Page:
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Pepin-McCaffrey v. McCaffrey

Court of Appeals of Ohio, Seventh District

June 27, 2013

CHANTAL PEPIN-McCAFFREY, PLAINTIFF-APPELLEE,
v.
STEPHEN EDWARD McCAFFREY, DEFENDANT-APPELLANT.

Civil Appeal from Common Pleas Court, Domestic Relations Division, Case No. 08 DR 529.

For Plaintiff-Appellee: Attorney James S. Gentile The Liberty Building.

For Defendant-Appellant: Attorney David L. Engler.

JUDGES: Hon. Mary DeGenaro Hon. Gene Donofrio Hon. Cheryl L. Waite

OPINION

DeGENARO, P.J.

{¶1} Defendant-Appellant, Stephen McCaffrey, appeals the December 8, 2011, judgment entry of the Mahoning County Court of Common Pleas, Domestic Relations Division denying his motion to modify spousal and child support. Stephen claims the trial court abused its discretion, first, by not requiring his ex-wife, Chantal Pepin-McCaffrey to prove that he voluntarily reduced his income, and second, by finding that he was voluntarily unemployed and imputing income to him at his pre-retirement level. Stephen also appealed the trial court's April 2, 2012 judgment entry, arguing that the trial court erred in adopting the magistrate's decision of March 13, 2012 finding him in contempt of court for failure to pay child and spousal support.

{¶2} Stephen's arguments are meritless. The trial court did not abuse its discretion in failing to modify or terminate his spousal support obligation, and Stephen bore the burden of proof relative to his motion. Further, it was appropriate for the trial court to impute income to Stephen at his pre-retirement rate based upon the trial court's findings that Stephen's income reduction was voluntary. Finally, the trial court properly denied Stephen's Motion for Reconsideration and concluding it was a nullity because Stephen directed it to a final order. Moreover, we reject Stephen's argument that the trial court should have treated his reconsideration motion as Objections to the Magistrate's Decision of March 13, 2012, as there is no basis in law for doing so. Accordingly, the judgments of the trial court are affirmed.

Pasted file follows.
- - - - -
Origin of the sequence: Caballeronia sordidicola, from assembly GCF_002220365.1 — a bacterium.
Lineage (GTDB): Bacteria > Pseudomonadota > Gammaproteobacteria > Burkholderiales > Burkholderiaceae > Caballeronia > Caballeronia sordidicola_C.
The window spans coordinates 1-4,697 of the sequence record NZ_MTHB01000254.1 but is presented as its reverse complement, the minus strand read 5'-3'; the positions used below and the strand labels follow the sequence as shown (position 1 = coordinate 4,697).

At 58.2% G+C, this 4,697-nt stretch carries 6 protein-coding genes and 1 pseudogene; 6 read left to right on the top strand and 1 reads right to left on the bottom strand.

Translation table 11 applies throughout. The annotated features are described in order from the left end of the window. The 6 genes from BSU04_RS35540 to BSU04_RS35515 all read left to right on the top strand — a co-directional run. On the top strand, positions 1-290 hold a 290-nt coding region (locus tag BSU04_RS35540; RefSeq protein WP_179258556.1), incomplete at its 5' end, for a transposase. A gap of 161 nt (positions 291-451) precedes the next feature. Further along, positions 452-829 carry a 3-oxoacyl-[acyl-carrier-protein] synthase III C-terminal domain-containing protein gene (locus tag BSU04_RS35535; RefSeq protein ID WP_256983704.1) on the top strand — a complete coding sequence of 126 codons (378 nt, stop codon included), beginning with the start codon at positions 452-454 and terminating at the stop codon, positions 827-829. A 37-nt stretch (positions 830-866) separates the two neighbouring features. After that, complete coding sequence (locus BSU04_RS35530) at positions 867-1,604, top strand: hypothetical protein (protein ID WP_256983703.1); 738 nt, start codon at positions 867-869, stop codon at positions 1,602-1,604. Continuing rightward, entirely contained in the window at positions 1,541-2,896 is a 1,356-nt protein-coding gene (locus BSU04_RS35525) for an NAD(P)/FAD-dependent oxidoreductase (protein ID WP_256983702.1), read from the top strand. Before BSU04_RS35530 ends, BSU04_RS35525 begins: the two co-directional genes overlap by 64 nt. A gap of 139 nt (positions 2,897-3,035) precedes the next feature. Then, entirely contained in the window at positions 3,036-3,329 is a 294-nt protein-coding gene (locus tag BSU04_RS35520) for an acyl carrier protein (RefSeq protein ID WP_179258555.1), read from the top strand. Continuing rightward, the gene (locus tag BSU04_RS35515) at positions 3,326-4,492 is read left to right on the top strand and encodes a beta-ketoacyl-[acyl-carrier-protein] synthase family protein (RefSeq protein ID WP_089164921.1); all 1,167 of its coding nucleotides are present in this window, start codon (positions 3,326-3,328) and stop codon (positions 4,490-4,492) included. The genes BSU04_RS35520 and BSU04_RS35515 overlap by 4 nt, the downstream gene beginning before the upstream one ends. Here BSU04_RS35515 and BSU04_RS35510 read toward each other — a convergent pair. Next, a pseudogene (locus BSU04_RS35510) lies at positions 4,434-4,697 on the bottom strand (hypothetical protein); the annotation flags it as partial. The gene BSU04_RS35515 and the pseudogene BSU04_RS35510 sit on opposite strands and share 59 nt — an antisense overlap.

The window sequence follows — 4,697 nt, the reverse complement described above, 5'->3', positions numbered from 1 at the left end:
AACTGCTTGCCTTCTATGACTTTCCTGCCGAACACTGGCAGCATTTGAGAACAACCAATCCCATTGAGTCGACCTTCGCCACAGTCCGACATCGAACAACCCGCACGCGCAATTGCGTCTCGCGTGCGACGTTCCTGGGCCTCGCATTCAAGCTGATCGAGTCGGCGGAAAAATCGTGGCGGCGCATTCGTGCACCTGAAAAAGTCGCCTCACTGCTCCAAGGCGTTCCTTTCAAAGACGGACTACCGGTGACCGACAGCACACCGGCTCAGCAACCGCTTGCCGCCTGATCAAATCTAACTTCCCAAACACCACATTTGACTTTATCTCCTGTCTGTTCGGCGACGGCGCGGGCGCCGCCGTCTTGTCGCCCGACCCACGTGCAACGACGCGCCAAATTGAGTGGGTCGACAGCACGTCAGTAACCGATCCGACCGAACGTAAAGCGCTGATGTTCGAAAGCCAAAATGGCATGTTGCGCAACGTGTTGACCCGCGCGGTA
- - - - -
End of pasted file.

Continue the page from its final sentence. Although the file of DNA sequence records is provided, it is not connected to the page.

Facts and Procedural History

{¶3} Stephen and Chantal married in 1994 and two children were born during the marriage. The marriage was terminated by a Decree of Divorce entered November 27, 2009, which, pertinent to this appeal designated Chantal as the residential parent. Stephen was ordered to pay $1, 052.44 per month (including processing fee) in child support and $1000.00 per month in spousal support to Chantal for a term of 60 months or until Chantal cohabitates with an unrelated male or a change of circumstances sufficient to support modification or termination occurs. Stephen was awarded exclusive possession of the residence. Because the parties agreed by written stipulation that the residence would be listed for sale immediately, the decree also provided that upon closing of the sale of the marital residence, Stephen's spousal support order was to increase to $1, 250 per month. The court reserved jurisdiction to modify the amount, but not the term, of spousal support.

{¶4} On April 26, 2011, Stephen filed a 'Motion to Modify Child and Spousal Support Obligation' on the basis that he had retired from General Motors on February 2, 2011, and as such his income had significantly decreased thereby warranting modification. After a hearing, on August 19, 2011, the magistrate issued a decision denying Stephen's motion to modify. The magistrate found Stephen to be voluntarily unemployed pursuant to R.C. 3119.01 and imputed his income at $89, 000.00 per year, the amount he made prior to his retirement. Stephen timely filed objections which were heard by the trial court on October 13, 2011, and in a judgment entry dated December 8, 2011, Stephen's objections were overruled and the trial court adopted the magistrate's decision without exception. Stephen appealed to this court on January 6, 2012.